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Terminally ill woman makes final call to action to local businesses

Written by Samantha Lade, Donr

Published on Tuesday, 17th July 2018

Terminally ill woman makes final call to action to local businesses

A terminally-ill Derbyshire woman is spending her last few months campaigning to local businesses to provide greater security for terminally ill workers.

Jacci Woodcock, 60, from Milford, Derbyshire, was forced out of her job as an area sales manager three years ago after being diagnosed with terminal breast cancer.

Her wish is now that other terminally ill workers will not be dismissed as a result of their condition, as she was.

With the support of her Union and her local MP, Pauline Latham, Jacci started the Dying to Work campaign, which has since seen hundreds of employers nationwide sign up to its voluntary charter to prevent cases like hers happening in the future.

Jacci said: 'When I found myself in the position of being told I was terminally ill, I carried on working – it never entered my head not to carry on working – and then work started to put pressure on me to resign.

'So, I got my Union involved with my work situation and also personally went to my MP, Pauline, to say can you help me with this campaign?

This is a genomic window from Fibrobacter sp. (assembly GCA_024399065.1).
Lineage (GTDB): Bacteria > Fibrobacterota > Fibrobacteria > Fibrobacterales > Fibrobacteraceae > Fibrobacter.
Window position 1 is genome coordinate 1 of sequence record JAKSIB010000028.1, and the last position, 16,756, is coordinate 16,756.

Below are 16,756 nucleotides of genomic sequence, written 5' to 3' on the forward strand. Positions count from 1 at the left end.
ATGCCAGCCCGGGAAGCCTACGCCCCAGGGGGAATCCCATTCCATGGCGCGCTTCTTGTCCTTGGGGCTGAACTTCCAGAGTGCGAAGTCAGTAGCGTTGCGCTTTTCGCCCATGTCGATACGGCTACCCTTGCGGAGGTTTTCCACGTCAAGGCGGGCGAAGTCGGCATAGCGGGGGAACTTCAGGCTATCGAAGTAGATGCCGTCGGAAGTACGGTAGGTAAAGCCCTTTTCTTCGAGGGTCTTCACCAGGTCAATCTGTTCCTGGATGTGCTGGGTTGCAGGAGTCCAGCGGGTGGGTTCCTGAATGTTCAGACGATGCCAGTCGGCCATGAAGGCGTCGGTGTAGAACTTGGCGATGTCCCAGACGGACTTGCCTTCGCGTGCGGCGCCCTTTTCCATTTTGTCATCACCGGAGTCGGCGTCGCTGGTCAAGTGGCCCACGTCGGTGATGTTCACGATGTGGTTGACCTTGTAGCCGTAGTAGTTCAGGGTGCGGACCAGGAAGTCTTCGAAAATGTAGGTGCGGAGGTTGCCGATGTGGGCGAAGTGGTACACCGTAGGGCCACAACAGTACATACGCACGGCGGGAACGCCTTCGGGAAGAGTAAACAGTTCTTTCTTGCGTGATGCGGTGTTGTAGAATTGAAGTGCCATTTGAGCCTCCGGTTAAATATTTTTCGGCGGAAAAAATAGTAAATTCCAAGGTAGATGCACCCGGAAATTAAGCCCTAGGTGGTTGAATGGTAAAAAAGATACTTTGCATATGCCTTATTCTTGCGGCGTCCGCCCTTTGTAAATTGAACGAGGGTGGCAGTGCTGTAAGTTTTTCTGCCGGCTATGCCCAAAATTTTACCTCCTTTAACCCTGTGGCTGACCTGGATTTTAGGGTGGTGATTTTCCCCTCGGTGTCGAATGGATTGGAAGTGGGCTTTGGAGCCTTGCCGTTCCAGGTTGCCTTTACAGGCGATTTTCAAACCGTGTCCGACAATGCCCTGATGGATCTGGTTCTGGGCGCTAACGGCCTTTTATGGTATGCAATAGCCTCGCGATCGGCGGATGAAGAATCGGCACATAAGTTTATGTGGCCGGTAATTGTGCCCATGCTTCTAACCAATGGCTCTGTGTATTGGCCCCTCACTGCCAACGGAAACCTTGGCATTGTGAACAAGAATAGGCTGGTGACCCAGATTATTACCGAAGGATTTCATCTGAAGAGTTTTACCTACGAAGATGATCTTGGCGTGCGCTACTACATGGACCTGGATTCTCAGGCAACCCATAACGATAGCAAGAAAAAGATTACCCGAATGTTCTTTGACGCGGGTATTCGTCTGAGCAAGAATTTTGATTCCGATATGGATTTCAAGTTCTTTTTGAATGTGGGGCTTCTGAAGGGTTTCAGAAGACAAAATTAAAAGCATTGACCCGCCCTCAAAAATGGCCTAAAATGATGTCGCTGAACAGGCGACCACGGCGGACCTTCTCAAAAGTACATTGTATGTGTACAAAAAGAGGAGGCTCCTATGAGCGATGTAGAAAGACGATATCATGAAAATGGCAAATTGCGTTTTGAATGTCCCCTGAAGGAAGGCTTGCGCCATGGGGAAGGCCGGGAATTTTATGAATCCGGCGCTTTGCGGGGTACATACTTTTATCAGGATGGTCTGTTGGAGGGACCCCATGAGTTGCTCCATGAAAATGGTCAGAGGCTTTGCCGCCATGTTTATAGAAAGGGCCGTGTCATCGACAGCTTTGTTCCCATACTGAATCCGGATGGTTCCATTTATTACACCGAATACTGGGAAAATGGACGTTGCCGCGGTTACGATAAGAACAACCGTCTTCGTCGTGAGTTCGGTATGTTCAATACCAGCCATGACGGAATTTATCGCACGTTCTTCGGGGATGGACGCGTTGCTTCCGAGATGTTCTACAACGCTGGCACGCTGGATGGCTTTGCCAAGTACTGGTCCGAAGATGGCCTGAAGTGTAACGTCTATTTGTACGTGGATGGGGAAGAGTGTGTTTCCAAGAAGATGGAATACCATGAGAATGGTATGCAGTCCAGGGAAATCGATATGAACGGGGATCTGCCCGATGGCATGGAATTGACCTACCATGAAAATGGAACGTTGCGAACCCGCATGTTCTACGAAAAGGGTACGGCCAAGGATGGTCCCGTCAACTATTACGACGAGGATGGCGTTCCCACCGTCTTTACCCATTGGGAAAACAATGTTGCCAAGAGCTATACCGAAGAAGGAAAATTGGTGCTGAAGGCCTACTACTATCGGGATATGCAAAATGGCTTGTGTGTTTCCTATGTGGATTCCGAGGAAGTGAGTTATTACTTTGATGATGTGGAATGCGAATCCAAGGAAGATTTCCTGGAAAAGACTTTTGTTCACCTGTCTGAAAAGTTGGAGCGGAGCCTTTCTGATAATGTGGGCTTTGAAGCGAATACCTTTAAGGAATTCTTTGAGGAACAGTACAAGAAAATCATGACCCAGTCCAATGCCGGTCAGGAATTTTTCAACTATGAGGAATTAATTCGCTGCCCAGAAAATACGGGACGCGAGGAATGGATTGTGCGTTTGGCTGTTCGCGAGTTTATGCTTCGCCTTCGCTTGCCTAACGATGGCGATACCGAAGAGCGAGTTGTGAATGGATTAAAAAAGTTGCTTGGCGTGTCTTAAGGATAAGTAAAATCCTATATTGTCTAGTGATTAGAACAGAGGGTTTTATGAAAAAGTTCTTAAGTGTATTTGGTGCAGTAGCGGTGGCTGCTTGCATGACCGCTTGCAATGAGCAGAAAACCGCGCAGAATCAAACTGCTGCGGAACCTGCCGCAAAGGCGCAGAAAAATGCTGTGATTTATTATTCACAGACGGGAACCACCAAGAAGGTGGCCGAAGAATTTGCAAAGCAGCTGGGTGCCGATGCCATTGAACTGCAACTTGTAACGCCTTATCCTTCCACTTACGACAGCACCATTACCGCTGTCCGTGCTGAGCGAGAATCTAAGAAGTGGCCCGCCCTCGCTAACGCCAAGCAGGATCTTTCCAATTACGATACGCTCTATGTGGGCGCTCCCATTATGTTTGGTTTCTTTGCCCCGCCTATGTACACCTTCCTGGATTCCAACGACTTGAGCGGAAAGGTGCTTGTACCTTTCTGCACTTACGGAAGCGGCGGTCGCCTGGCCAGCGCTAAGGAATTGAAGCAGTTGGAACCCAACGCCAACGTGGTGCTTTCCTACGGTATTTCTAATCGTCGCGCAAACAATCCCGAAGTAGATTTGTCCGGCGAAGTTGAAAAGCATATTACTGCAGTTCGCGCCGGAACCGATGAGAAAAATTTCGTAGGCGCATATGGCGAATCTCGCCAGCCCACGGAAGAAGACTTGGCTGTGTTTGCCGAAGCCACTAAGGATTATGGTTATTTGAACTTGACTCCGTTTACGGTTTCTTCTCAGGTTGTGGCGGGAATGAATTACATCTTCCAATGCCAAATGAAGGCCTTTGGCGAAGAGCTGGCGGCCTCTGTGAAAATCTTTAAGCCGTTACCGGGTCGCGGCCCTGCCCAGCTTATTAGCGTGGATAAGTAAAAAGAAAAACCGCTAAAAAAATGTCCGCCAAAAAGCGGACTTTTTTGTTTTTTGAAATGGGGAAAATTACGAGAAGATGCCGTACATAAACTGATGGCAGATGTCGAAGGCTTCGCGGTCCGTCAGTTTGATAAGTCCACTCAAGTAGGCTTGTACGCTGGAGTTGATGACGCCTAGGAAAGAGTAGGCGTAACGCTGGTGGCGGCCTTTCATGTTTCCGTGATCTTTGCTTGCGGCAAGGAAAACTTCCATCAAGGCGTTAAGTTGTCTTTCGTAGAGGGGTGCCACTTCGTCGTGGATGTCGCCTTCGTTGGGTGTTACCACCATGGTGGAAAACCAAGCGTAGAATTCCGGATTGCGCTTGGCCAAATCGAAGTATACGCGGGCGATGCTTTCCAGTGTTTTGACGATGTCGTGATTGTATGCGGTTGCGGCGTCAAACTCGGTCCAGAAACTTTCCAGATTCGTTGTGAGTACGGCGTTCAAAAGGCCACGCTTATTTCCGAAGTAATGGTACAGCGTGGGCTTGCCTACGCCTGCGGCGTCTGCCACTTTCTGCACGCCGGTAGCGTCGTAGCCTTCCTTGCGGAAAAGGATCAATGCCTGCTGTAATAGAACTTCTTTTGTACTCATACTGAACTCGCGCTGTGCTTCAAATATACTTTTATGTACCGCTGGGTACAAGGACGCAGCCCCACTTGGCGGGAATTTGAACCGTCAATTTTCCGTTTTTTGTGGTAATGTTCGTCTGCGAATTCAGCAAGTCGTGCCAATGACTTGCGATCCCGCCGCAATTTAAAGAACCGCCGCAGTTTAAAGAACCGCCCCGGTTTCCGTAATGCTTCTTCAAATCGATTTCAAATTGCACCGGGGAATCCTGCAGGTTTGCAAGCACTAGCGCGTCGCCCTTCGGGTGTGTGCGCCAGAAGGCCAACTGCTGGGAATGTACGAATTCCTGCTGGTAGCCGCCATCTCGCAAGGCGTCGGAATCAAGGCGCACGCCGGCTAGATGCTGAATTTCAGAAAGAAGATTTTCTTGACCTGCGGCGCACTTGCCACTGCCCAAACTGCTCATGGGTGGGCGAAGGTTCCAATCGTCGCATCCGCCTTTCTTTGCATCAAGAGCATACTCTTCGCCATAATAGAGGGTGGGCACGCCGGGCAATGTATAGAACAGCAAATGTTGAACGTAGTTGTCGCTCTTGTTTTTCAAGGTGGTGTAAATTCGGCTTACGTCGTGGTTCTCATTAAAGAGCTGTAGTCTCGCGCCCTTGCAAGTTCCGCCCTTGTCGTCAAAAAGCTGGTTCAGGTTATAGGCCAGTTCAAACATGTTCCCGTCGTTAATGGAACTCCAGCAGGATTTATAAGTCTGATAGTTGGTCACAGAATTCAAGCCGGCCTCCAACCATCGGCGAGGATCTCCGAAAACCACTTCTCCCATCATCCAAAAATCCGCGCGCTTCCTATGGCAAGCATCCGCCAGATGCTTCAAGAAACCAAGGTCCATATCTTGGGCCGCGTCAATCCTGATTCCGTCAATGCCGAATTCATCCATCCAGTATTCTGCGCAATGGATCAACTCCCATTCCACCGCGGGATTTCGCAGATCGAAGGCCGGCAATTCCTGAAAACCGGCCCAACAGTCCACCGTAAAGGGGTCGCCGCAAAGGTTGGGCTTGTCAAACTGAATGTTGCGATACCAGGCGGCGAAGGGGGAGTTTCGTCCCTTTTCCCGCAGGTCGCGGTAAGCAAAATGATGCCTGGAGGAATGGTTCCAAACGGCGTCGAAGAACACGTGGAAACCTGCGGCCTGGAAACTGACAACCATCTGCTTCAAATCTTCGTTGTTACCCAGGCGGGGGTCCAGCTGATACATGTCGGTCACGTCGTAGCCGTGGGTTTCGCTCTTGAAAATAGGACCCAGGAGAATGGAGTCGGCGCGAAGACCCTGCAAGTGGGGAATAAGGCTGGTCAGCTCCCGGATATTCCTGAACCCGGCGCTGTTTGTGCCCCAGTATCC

'We're all doing our bit and working together and it's going very successfully.'

Jacci has now chosen to stop her medical treatment and is accessing the services of her local hospice, Treetops Hospice Care.

'I'm not afraid to talk about death because I've already planned my funeral, done my will and so on.

'I've been attending the Well-being Days and have really enjoyed coming here and meeting other people. I'm also looking at my end of life plan because I want to die at home, so that's the reason I've tapped into the services of Treetops.'

Jacci is very frank about what it is that she wants businesses, especially smaller and medium enterprises, to do: 'Not everyone who has a terminal diagnosis leaves work. Some work until they die. I never had a day off whilst at work. It's incredibly important to be the person you are.

'My message to businesses reading this is to tell me why you're not signing up? By not signing, you're sending a message that you don't value your workers.'

Since it's launch in April 2016, the Dying to Work Voluntary Charter now protects over half a million employees with larger companies such as Rolls Royce, Severn Trent Water, Royal Mail and E.On signing up.

Signing the Dying to Work Charter is just one part of a wider 'Compassionate Communities' project which Treetops is leading in Erewash and South Derbyshire.

Pauline Latham, MP for Derbyshire, said: 'Lots of firms are coming on board and I’ve also got a number of MPs to sign up to it as well as we’re all employers. 

'It’s all about getting the message out to people.'

Those interested in finding out more about the Dying to Work Charter and how to sign up can head to their website for more information. You can also find more information on Treetops by visiting their website.